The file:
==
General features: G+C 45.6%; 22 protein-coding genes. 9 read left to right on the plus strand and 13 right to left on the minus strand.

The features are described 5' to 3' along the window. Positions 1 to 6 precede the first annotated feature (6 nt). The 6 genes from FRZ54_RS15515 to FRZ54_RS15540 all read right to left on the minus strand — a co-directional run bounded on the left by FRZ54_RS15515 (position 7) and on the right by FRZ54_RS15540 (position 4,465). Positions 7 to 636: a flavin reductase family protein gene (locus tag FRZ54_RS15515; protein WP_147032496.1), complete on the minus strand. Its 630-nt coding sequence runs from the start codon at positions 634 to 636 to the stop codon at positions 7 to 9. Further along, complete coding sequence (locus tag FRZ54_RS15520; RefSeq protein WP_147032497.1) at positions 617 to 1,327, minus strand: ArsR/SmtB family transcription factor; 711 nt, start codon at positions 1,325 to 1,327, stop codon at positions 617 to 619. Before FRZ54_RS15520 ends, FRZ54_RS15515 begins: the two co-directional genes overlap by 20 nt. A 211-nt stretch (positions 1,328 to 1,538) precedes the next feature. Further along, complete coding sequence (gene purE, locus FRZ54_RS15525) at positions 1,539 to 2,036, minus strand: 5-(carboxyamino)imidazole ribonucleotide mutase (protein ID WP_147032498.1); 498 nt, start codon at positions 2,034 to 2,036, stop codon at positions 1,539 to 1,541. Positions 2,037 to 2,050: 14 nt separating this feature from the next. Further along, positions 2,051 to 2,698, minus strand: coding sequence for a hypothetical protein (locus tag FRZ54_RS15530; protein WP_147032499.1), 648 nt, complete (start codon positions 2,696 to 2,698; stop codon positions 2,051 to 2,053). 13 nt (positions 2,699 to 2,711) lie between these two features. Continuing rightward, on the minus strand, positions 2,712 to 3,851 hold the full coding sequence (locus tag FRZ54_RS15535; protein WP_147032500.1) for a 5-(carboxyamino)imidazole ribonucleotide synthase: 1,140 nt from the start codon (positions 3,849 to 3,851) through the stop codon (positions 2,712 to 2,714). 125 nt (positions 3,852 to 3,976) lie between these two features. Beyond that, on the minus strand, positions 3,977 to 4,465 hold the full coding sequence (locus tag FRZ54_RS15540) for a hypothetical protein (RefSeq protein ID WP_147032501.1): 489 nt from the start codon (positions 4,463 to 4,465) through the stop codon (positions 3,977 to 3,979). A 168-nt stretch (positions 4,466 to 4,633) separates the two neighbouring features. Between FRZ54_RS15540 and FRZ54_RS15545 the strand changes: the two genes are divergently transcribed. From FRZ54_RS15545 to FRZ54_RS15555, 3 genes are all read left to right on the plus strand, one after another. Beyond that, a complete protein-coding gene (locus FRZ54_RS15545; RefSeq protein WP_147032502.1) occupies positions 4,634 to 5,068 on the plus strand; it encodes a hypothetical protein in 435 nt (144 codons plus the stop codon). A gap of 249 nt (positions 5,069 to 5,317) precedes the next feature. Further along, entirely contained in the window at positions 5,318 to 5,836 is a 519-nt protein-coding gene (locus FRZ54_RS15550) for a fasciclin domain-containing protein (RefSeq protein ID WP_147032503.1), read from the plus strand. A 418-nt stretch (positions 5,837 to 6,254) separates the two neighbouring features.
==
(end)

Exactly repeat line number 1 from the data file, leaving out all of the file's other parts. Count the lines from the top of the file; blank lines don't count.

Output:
General features: G+C 45.6%; 22 protein-coding genes. 9 read left to right on the plus strand and 13 right to left on the minus strand.